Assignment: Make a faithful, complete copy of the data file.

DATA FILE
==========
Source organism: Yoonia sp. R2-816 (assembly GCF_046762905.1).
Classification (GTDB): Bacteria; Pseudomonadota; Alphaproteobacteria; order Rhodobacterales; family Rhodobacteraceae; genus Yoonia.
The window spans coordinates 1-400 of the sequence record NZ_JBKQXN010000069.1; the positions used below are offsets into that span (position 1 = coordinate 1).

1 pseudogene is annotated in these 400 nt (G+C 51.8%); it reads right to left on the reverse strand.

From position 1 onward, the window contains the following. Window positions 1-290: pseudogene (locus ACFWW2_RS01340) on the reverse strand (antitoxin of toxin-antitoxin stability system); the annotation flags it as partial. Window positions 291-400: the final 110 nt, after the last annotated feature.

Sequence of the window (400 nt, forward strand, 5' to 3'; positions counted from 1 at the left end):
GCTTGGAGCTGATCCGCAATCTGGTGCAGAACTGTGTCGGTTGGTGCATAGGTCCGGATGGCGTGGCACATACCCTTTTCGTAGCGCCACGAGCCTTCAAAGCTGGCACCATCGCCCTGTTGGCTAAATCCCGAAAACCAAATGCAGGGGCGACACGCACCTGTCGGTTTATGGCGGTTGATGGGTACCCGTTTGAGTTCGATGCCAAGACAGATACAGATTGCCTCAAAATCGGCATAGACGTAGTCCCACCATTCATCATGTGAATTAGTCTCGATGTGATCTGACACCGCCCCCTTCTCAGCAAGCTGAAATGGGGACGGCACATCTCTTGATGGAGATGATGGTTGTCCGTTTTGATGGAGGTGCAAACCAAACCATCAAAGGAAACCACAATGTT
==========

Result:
Source organism: Yoonia sp. R2-816 (assembly GCF_046762905.1).
Classification (GTDB): Bacteria; Pseudomonadota; Alphaproteobacteria; order Rhodobacterales; family Rhodobacteraceae; genus Yoonia.
The window spans coordinates 1-400 of the sequence record NZ_JBKQXN010000069.1; the positions used below are offsets into that span (position 1 = coordinate 1).

1 pseudogene is annotated in these 400 nt (G+C 51.8%); it reads right to left on the reverse strand.

From position 1 onward, the window contains the following. Window positions 1-290: pseudogene (locus ACFWW2_RS01340) on the reverse strand (antitoxin of toxin-antitoxin stability system); the annotation flags it as partial. Window positions 291-400: the final 110 nt, after the last annotated feature.

Sequence of the window (400 nt, forward strand, 5' to 3'; positions counted from 1 at the left end):
GCTTGGAGCTGATCCGCAATCTGGTGCAGAACTGTGTCGGTTGGTGCATAGGTCCGGATGGCGTGGCACATACCCTTTTCGTAGCGCCACGAGCCTTCAAAGCTGGCACCATCGCCCTGTTGGCTAAATCCCGAAAACCAAATGCAGGGGCGACACGCACCTGTCGGTTTATGGCGGTTGATGGGTACCCGTTTGAGTTCGATGCCAAGACAGATACAGATTGCCTCAAAATCGGCATAGACGTAGTCCCACCATTCATCATGTGAATTAGTCTCGATGTGATCTGACACCGCCCCCTTCTCAGCAAGCTGAAATGGGGACGGCACATCTCTTGATGGAGATGATGGTTGTCCGTTTTGATGGAGGTGCAAACCAAACCATCAAAGGAAACCACAATGTT